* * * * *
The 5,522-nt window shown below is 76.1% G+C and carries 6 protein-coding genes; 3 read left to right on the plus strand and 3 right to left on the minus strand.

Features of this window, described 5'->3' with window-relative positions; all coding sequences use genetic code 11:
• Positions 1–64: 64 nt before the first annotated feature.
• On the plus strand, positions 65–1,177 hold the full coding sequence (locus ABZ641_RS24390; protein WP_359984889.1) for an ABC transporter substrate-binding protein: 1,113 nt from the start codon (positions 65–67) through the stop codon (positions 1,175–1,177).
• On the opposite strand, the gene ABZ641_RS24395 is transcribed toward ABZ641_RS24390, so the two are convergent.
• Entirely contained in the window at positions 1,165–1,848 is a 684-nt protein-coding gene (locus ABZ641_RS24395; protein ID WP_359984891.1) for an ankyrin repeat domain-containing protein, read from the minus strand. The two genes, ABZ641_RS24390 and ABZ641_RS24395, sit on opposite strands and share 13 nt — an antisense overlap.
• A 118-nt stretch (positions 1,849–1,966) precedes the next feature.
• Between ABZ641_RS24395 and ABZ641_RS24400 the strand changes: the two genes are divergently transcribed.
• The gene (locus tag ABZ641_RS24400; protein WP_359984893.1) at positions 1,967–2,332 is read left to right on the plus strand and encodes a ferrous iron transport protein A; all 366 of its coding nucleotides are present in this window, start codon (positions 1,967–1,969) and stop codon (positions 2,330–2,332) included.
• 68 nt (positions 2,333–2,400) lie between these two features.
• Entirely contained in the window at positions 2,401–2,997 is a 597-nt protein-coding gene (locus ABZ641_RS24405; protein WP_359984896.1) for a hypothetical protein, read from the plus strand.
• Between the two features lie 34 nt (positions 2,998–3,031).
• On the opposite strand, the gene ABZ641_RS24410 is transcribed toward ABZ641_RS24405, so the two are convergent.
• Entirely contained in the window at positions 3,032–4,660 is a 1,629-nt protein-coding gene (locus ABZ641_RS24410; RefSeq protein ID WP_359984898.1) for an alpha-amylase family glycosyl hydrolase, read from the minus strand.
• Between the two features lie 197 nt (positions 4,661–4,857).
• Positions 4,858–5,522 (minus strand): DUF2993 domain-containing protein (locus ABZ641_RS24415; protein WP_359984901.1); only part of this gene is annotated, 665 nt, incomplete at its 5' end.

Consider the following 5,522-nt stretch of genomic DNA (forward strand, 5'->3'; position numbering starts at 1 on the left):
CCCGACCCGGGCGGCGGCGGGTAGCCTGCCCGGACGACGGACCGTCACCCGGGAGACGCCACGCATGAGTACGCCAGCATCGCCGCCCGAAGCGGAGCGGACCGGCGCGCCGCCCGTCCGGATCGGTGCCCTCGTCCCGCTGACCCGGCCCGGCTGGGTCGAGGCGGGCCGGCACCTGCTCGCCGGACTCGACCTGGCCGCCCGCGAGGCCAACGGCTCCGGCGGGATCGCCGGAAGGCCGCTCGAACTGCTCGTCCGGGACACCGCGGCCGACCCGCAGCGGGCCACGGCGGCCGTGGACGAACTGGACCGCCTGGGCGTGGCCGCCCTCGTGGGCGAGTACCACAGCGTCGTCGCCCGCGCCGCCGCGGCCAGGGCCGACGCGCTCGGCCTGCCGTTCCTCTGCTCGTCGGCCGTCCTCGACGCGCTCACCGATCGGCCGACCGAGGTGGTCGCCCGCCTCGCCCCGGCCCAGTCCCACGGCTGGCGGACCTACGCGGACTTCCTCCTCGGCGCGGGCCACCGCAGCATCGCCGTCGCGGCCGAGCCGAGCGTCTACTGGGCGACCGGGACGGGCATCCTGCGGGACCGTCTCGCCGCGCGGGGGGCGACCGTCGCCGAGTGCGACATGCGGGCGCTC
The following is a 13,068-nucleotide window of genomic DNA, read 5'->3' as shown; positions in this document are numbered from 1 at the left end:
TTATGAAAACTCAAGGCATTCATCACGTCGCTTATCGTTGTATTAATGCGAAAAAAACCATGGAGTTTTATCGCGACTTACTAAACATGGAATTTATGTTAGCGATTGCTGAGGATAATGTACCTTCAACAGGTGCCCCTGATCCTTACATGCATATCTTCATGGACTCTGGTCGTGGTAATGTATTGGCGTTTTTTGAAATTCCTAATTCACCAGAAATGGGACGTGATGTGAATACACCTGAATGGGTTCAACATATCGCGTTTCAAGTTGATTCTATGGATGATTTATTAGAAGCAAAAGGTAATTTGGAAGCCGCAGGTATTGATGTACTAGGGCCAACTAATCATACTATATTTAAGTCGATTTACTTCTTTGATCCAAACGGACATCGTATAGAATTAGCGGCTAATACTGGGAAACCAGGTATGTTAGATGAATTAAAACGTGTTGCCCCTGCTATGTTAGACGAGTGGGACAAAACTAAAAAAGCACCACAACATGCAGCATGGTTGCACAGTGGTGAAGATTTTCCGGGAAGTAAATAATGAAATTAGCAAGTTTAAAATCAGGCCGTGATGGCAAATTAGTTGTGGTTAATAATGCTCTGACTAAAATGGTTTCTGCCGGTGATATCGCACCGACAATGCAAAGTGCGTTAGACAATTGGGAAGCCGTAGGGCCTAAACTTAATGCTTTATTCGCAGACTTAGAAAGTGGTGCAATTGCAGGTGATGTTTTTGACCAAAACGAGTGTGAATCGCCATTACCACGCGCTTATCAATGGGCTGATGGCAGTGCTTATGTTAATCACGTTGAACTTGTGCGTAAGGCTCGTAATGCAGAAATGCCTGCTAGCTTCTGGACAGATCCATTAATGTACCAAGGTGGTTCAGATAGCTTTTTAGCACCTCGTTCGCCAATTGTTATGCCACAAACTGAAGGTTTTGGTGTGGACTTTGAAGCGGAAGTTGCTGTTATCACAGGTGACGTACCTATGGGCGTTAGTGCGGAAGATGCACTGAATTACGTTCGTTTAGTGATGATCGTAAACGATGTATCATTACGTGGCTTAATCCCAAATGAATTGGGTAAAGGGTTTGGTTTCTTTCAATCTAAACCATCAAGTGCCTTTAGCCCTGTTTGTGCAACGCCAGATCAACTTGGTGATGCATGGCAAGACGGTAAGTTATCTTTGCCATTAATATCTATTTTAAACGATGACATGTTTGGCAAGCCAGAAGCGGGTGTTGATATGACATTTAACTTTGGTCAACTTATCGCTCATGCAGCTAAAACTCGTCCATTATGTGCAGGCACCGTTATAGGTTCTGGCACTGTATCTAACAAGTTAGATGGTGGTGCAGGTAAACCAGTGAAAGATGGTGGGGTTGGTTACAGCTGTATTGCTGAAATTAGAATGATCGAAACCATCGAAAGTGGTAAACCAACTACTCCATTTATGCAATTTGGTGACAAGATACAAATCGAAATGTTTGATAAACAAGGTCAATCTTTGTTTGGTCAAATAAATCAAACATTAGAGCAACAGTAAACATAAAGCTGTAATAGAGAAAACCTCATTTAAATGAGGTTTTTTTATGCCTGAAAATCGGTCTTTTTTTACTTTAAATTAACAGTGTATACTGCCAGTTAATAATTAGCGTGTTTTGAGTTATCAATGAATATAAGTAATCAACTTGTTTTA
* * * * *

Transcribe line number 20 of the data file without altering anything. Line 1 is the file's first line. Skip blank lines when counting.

TTATGAAAACTCAAGGCATTCATCACGTCGCTTATCGTTGTATTAATGCGAAAAAAACCATGGAGTTTTATCGCGACTTACTAAACATGGAATTTATGTTAGCGATTGCTGAGGATAATGTACCTTCAACAGGTGCCCCTGATCCTTACATGCATATCTTCATGGACTCTGGTCGTGGTAATGTATTGGCGTTTTTTGAAATTCCTAATTCACCAGAAATGGGACGTGATGTGAATACACCTGAATGGGTTCAACATATCGCGTTTCAAGTTGATTCTATGGATGATTTATTAGAAGCAAAAGGTAATTTGGAAGCCGCAGGTATTGATGTACTAGGGCCAACTAATCATACTATATTTAAGTCGATTTACTTCTTTGATCCAAACGGACATCGTATAGAATTAGCGGCTAATACTGGGAAACCAGGTATGTTAGATGAATTAAAACGTGTTGCCCCTGCTATGTTAGACGAGTGGGACAAAACTAAAAAAGCACCACAACATGCAGCATGGTTGCACAGTGGTGAAGATTTTCCGGGAAGTAAATAATGAAATTAGCAAGTTTAAAATCAGGCCGTGATGGCAAATTAGTTGTGGTTAATAATGCTCTGACTAAAATGGTTTCTGCCGGTGATATCGCACCGACAATGCAAAGTGCGTTAGACAATTGGGAAGCCGTAGGGCCTAAACTTAATGCTTTATTCGCAGACTTAGAAAGTGGTGCAATTGCAGGTGATGTTTTTGACCAAAACGAGTGTGAATCGCCATTACCACGCGCTTATCAATGGGCTGATGGCAGTGCTTATGTTAATCACGTTGAACTTGTGCGTAAGGCTCGTAATGCAGAAATGCCTGCTAGCTTCTGGACAGATCCATTAATGTACCAAGGTGGTTCAGATAGCTTTTTAGCACCTCGTTCGCCAATTGTTATGCCACAAACTGAAGGTTTTGGTGTGGACTTTGAAGCGGAAGTTGCTGTTATCACAGGTGACGTACCTATGGGCGTTAGTGCGGAAGATGCACTGAATTACGTTCGTTTAGTGATGATCGTAAACGATGTATCATTACGTGGCTTAATCCCAAATGAATTGGGTAAAGGGTTTGGTTTCTTTCAATCTAAACCATCAAGTGCCTTTAGCCCTGTTTGTGCAACGCCAGATCAACTTGGTGATGCATGGCAAGACGGTAAGTTATCTTTGCCATTAATATCTATTTTAAACGATGACATGTTTGGCAAGCCAGAAGCGGGTGTTGATATGACATTTAACTTTGGTCAACTTATCGCTCATGCAGCTAAAACTCGTCCATTATGTGCAGGCACCGTTATAGGTTCTGGCACTGTATCTAACAAGTTAGATGGTGGTGCAGGTAAACCAGTGAAAGATGGTGGGGTTGGTTACAGCTGTATTGCTGAAATTAGAATGATCGAAACCATCGAAAGTGGTAAACCAACTACTCCATTTATGCAATTTGGTGACAAGATACAAATCGAAATGTTTGATAAACAAGGTCAATCTTTGTTTGGTCAAATAAATCAAACATTAGAGCAACAGTAAACATAAAGCTGTAATAGAGAAAACCTCATTTAAATGAGGTTTTTTTATGCCTGAAAATCGGTCTTTTTTTACTTTAAATTAACAGTGTATACTGCCAGTTAATAATTAGCGTGTTTTGAGTTATCAATGAATATAAGTAATCAACTTGTTTTA